The typing before i'm dead

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JayCowle

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Hello humans,
I must start with a confession: that despite many years of pouring terrible ideas into keyboards I have never learned to type. I am here now as I believe, despite the the apocalyptic vibes of 2020 it is not too late*.

I say 'I can't type' but perhaps that is an over simplification as over my lifetime I have developed a sudo-ASDF typing style. This 'style' enables me to pound the keys at a reasonable rate but the process is ungainly relying heavily on my right hand and sight of the keyboard. My typing is lopsided, as if my right hand were at a rave whilst my left enjoys the village toddler's morris dance.

The problem is: My style works well enough. I once passed a temping agencies typing test but it was not pretty, for me to read and type at speed is an ungraceful affair. My dream is to type as Mozart would have done: with one ear to the desk (ideally wearing something frilly) whilst my fingers are ablaze in a symphony of overly long forum posts.

I am aware of the old matriarch Mavis and her methods. I have typed at the dead but I wanted to ask The Children of The Bomb: How did you learn? From whom? Do you have any tips? Any preferred games? Tell me your tails of typing for I thirst for inspiration.

*Based on my last doctors appointment.

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Ulfhedinn

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Well you don't lack the flair and style of writing :D
I had loooong session of practice in MMOs. Since they're social games and you're actively communicating with dozens of people at once with topics bouncing back and forth.

Dunno how long it took me but I can write at a reasonable fast rate without looking at my keyboard thos my left hand is dominant and doing 80% of the work xD

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Justin258

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#3  Edited By Justin258

My teachers in school put plastic covers over the keyboard so I couldn't see the keys and had to learn them. Also I'm a southpaw and the more common letters are on the left side of the basic American keyboard, for whatever reason.

For you it seems like it's just going to be breaking some bad habits. Put your fingers on the homerow keys and don't let them travel to the wrong side of the keyboard.

Also, if you've got the spare change, get a good mechanical keyboard. Those aren't a magic ticket to good typing skills but they make typing feel a hell of a lot better.

Edit: Also I just noticed how you spelled sudo. Bad habit from using Linux?

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cikame

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#4  Edited By cikame

MSN.
In school me and my friends were on MSN Messenger typing all the time, now i'm the fastest most accurate typer i know.
I still have one friend on Skype, a sort of pen pal, we could voice chat but it's more cathartic to type out our streams of consciousness, that and these forums mean i'm still typing quite a lot every day, keeping my skills up, but i think i am slowly getting worse with age.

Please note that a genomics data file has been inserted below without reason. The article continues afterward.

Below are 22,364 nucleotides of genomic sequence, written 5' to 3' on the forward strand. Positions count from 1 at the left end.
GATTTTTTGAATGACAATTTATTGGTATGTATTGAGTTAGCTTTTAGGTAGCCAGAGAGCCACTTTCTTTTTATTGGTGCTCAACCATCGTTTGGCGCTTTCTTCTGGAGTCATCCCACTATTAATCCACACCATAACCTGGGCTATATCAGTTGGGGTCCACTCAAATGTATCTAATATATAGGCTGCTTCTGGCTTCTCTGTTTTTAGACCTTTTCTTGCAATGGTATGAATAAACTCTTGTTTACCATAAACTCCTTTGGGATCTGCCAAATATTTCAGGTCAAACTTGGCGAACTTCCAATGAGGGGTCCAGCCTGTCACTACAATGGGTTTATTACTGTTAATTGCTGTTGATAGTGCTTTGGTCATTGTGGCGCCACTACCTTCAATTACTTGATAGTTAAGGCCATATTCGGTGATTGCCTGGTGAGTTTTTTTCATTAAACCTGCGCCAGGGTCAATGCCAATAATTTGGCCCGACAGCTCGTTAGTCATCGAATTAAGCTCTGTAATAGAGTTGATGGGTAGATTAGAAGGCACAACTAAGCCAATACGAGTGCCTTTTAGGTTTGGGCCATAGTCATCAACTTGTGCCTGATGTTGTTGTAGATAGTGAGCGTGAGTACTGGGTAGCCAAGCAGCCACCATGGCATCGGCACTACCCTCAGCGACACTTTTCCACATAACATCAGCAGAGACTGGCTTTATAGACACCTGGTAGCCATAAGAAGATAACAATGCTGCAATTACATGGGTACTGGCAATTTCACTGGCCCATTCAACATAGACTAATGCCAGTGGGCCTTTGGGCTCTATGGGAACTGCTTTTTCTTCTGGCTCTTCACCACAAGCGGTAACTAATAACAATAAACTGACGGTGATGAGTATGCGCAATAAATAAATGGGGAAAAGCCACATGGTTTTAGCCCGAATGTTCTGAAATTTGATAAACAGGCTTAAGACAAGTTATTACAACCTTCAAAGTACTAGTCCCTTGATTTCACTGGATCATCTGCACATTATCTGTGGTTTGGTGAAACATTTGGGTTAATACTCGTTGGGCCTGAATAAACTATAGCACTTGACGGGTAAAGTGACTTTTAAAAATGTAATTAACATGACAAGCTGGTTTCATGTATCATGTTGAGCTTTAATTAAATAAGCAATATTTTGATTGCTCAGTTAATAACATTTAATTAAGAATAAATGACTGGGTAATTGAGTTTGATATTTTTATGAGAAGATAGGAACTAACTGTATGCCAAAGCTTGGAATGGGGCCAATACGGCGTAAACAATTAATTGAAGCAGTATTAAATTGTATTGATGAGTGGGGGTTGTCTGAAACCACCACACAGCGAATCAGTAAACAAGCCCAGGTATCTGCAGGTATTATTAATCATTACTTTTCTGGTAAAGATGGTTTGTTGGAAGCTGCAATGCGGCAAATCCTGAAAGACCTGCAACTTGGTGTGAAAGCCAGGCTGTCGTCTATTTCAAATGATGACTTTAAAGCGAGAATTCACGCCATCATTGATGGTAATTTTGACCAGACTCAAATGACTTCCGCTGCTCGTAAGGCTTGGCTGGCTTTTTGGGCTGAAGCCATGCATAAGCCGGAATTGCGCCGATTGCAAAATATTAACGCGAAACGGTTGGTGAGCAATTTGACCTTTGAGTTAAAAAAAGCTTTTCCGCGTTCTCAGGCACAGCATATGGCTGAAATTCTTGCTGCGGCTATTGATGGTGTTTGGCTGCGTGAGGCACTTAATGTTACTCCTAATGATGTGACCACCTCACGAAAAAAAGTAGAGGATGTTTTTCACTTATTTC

The first time my typing was challenged was playing Hugo III, Jungle of Doom!, there's a scene in that game where as soon as the screen loads i think a mouse is walking towards an elephant or something, and you have to type quite a long command really fast, i was probably 7/8 at the time so my older sister had to do it for me, now i breeze through typing games.

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Edit: Just saw the comment recommending a mechanical keyboard, no, no no no, at least not for me, i require membranes or i cannot function.
Edit 2: Remembered another fun early typing moment, cheating in Age of Empires taught me to type "pepperoni pizza" quickly.
pepperoni pizza pepperoni pizza

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Sweep

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#5 Sweep  Moderator

I was taught to touchtype at school but that never stuck. I only realised a couple of years ago that my fingers already knew what they should be doing purely by muscle memory, a result of the decades spent typing to people on MSN, the IRC, forums, blogs and MMO's. I don't even need to keep them glued to the keyboard - my hands hover and the fingers drop on autopilot, and it's only when I really start to concentrate on what I'm doing and look down at my hands that things start to goasa biasdmnfmasdfohgodit'shappeningagainnNNNNNN

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Ravelle

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#6  Edited By Ravelle

I believe everyone has their own style of typing, the style that's most comfortable for you.

I never had any typing lessons at all but I grew up with computers typing stuff in MS-DOS to start up my games, copying games over, renaming files and applying no-cd cracks in MS-DOS and such.

Fast forward 25 years and posting on many forums and chatting online and I can type super fast and can even type without looking at my keyboard.

A bunch of years ago I also put my actual writing to the test and started writing reviews for comics and a bit later doing Game of the year top 10 lists which was very fun to do!

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stalefishies

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#7  Edited By stalefishies

You don't need to learn to home-row type. You really don't.